iPhones are more secure than Android phones? Think again… Jeff Bezos, the founder, President and Chief Executive officer of Amazon had his iPhone 10 hacked in 2018 and the details are still being revealed.
Any connected device is vulnerable to a variety of hacks and attacks. With smart phones storing all our pictures, different kinds of apps, digital wallets, messages, Whatsapp and numerous other tracking softwares, it is the most vulnerable device with us today.
And once it is hacked, you surrender your entire privacy to unknown individuals. Your entire private and professional life is out in the open by clicking a few buttons. Well, this is exactly what happened to Jeff Bezos, and if you are celebrity like him – you can be guaranteed that all your private data will be leaked all over!
What happened exactly?
Mitigating such phone hacks:
We may not all be Jeff Bezos, whose phones would want to be hacked, but mobile vulnerabilities still abound all of us and there are numerous occasions when our personal information is said to have found its way into the “Dark web”. Here are a few ways to mitigate some risks:
It is good to always install apps from the Playstore or the Appstore. While there is no guarantee that these will be 100 % malware free, installing an app from unknown sources, will increase the probability of it containing some malicious code that might embed itself onto your device and do the unthinkable.
Hacking and patching might be a game that is played all the time. No sooner do organizations create a system, that is supposedly 100% safe, hackers think of a smart and devious way to out manoeuvre that.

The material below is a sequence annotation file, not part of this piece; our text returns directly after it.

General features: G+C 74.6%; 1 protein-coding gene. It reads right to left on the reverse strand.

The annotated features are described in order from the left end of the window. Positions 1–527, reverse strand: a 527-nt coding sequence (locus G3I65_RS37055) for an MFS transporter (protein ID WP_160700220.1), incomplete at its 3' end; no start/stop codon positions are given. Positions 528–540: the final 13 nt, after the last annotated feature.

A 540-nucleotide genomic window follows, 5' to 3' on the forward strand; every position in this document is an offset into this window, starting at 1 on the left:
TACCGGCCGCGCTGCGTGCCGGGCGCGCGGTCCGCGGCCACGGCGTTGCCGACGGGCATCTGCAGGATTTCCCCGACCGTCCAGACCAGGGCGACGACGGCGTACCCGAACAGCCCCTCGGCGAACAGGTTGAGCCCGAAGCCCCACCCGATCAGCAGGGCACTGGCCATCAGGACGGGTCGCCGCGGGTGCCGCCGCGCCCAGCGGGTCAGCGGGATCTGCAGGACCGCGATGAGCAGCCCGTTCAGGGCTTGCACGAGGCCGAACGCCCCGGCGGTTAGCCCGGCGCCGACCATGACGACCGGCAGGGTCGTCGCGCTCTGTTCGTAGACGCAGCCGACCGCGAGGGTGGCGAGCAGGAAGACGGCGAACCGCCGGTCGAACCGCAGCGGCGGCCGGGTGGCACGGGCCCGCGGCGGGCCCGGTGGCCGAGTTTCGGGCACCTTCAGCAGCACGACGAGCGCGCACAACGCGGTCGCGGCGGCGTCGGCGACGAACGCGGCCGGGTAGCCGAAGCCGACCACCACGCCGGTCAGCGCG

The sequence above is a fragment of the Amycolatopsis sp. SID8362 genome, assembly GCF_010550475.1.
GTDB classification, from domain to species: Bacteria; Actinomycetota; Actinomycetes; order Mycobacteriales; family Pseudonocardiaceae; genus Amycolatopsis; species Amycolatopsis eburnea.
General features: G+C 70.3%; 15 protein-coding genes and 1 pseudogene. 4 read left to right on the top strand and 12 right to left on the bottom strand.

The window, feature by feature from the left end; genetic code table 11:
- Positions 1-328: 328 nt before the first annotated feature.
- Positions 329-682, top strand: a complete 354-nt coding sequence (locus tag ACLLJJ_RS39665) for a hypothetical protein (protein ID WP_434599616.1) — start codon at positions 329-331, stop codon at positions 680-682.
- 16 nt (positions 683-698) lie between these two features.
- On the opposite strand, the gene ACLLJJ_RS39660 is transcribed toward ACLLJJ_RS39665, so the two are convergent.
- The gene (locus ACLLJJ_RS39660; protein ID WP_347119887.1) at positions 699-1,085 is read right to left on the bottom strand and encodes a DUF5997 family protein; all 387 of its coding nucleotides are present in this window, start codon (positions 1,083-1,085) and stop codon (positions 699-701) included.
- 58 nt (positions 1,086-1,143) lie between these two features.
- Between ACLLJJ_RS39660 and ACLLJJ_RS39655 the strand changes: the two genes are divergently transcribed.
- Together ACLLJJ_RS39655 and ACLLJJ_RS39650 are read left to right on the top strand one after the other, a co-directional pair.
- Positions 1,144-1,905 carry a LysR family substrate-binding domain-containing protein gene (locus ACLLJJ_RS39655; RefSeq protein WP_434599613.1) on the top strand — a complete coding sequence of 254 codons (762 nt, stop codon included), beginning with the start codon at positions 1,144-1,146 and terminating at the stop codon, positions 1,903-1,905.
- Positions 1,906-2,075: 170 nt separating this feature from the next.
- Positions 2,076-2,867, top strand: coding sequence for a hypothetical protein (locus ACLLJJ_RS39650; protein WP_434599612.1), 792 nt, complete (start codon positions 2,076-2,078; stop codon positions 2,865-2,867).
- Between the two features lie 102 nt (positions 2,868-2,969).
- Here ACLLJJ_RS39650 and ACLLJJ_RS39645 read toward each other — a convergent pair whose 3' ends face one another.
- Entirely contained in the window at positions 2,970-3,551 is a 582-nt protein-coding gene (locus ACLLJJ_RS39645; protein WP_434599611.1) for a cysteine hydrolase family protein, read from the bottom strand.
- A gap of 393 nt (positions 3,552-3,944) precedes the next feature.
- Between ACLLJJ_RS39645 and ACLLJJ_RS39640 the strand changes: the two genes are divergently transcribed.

The only way to stay ahead in this game, is to always install all updates as and when they are released by the vendors and manufacturers.
This advice has been reiterated on several social media sites but nonetheless, it is good to state it again. Most of the times, a device or system is infected due to some malicious links that infiltrate the system.
It is always a good idea to not click on malicious links, attachments and strange videos even if they come from known contacts. Many of the times, a contacts list may have been compromised and their system or device might be sending you the poisonous link.
Even as it becomes a necessity to use public Wi-Fi when travelling, it is again good to use it sparingly, and for an absolute necessity.
Traffic that passes through the public Wi-Fi networks can be sniffed and snooped upon. Any downloads done via public Wi-Fi is always vulnerable to malicious content which can further infect the device.
It is always good to keep an open eye and ear for the current attacks in the Information security space. This will help us in being more knowledgeable and taking remedial steps to contain/prevent attacks.
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